As a full-time author, I often get asked “What do you do when you’re not writing?”
While I wish the answer was “Jet-setting around the world, sipping Mai Tais on tropical beaches while exotic hunks tend to my every whim,” the real answer is “being a nerd.”
What do I mean by that? I like video games, cartoons, amusement parks and get WAY too excited about NASA news. Of course I like to read, I love learning and my favorite TV shows are the ones that teach you something.
But once a week, all of that gets pushed to the side as a group of my closest friends and I gather on Skype for a session of Dungeons & Dragons.
Yeah. I’m that kind of nerd.
But I’m not ashamed! Extracurricular activities like D&D have helped my stories in countless ways.
While working on the Soul Shifters, my monsters were less scary and more of a nuisance. I knew I needed to amp up the danger somehow, but all of my attempts fell flat. It wasn’t until a D&D session full of gibbering mouthers that the monstrous ideas started to pour forth. One thought joined with another and I added a little dash of this and that and before I knew it, I had some really nasty creatures on my hands.
I couldn’t have been more thrilled.
Dreaming up sweet and steamy love stories is easy for me; I love happy endings, I love overcoming obstacles and defying the odds. That’s my favorite part of this job. But creating those obstacles is a challenge in its own right. I’m thankful for the friends and hobbies that help me breathe life into my antagonists and make me a better writer as a result. And hey, the next time you’re looking for inspiration, grab some dice and a handful of good friends and you can have the time of your life making stuff up together!
That counts as working, right?
When she's not writing and drawing dinosaurs, she enjoys the outdoors, her friendly retriever mix, and Disney World. Her exuberant personality brings cheer to dark days and she firmly believes that redheads will inherit the earth.
Find Sennah and her books
Soul Shifters #1
Gemma Fellings, a recently canned school teacher, is looking for a fresh start. She’s never allowed herself to have friends, relationships, or even fun. Carson Sanchez has an abundance of friends, but he’s plagued by the skeletons in his closet and no one can help him escape his past.Excerpt #1:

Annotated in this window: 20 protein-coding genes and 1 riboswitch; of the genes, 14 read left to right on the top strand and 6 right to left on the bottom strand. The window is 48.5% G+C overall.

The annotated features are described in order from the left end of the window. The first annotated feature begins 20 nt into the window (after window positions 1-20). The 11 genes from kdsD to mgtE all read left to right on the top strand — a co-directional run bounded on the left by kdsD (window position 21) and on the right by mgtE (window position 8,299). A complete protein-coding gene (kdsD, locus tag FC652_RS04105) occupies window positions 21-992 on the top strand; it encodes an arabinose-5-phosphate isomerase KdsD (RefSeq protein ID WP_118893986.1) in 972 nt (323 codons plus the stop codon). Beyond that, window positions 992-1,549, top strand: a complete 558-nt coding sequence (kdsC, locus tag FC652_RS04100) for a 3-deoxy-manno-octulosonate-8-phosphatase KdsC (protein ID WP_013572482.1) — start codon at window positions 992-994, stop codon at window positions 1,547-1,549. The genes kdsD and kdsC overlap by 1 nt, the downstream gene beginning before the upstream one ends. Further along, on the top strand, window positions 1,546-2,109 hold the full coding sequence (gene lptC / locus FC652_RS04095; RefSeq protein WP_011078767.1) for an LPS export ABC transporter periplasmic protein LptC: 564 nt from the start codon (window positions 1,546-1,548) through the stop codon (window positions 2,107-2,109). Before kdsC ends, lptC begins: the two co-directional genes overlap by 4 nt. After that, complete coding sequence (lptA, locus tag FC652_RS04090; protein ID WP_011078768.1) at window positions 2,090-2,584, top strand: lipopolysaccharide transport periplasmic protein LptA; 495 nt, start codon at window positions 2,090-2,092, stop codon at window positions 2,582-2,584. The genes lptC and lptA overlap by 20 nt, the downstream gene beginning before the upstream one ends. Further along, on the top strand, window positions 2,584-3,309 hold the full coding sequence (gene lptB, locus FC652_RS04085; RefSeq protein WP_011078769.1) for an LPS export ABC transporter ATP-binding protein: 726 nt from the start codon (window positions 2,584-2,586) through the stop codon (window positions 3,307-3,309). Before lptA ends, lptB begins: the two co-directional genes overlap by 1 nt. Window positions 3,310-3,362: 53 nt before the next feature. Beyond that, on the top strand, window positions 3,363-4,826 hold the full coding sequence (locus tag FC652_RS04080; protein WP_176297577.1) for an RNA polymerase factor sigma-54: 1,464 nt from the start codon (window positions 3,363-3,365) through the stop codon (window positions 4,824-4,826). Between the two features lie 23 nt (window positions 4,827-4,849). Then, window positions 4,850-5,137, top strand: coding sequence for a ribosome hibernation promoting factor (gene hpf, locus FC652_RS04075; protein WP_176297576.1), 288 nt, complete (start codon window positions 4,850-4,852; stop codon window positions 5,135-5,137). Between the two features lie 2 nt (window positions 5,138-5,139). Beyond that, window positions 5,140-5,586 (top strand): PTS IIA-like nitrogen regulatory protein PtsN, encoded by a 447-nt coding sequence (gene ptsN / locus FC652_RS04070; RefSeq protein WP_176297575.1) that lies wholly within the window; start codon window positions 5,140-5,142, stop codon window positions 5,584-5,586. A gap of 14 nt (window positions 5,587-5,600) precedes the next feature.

A chance encounter leaves them both fantasizing, but they never even exchanged names!
When Gemma’s new friend – Carson’s sister – goes missing, the two find themselves thrust together again. It can’t be a coincidence, can it?
The strange happenings in town are much bigger than Gemma or Carson imagined and they’ll need to use their connection to each other to harness new paranormal abilities in order to save the ones they love.
The waste of his time pissed Carson Sanchez off more than anything else. Was it annoying that his name always popped up when there was a burglary near-by? Of course. Did it irritate him that after a decade of maintaining a squeaky-clean record people still thought the worst of him? No doubt. But to drag him half-way across the county when he could have given his alibi over the phone really pissed him off.
When he’d first gotten out of prison, it was a nearly weekly occurrence. Small town cops didn’t have much better to do than harass their resident felons. As time went on, they bothered him less, but every now and then someone in town or someone in law enforcement liked to remind him that his past misdeeds weren’t forgotten and that he would never be truly free. Regardless of whether he served his time or not.
The rain beat down on his cherry red Camaro, but it didn’t bother him – the car needed a good wash anyway. He’d had a hell of a day – the Lake County Sheriffs weren’t exactly known for their hospitality to ex-cons. They had no reason whatsoever to think he was connected to the string of robberies half an hour away. Lack of evidence didn’t stop them from holding him as a ‘person of interest’ for nearly ten hours. His shoulders ached from being tensed for so long and he wanted nothing more than a boiling hot shower and a cold beer before turning in for the night.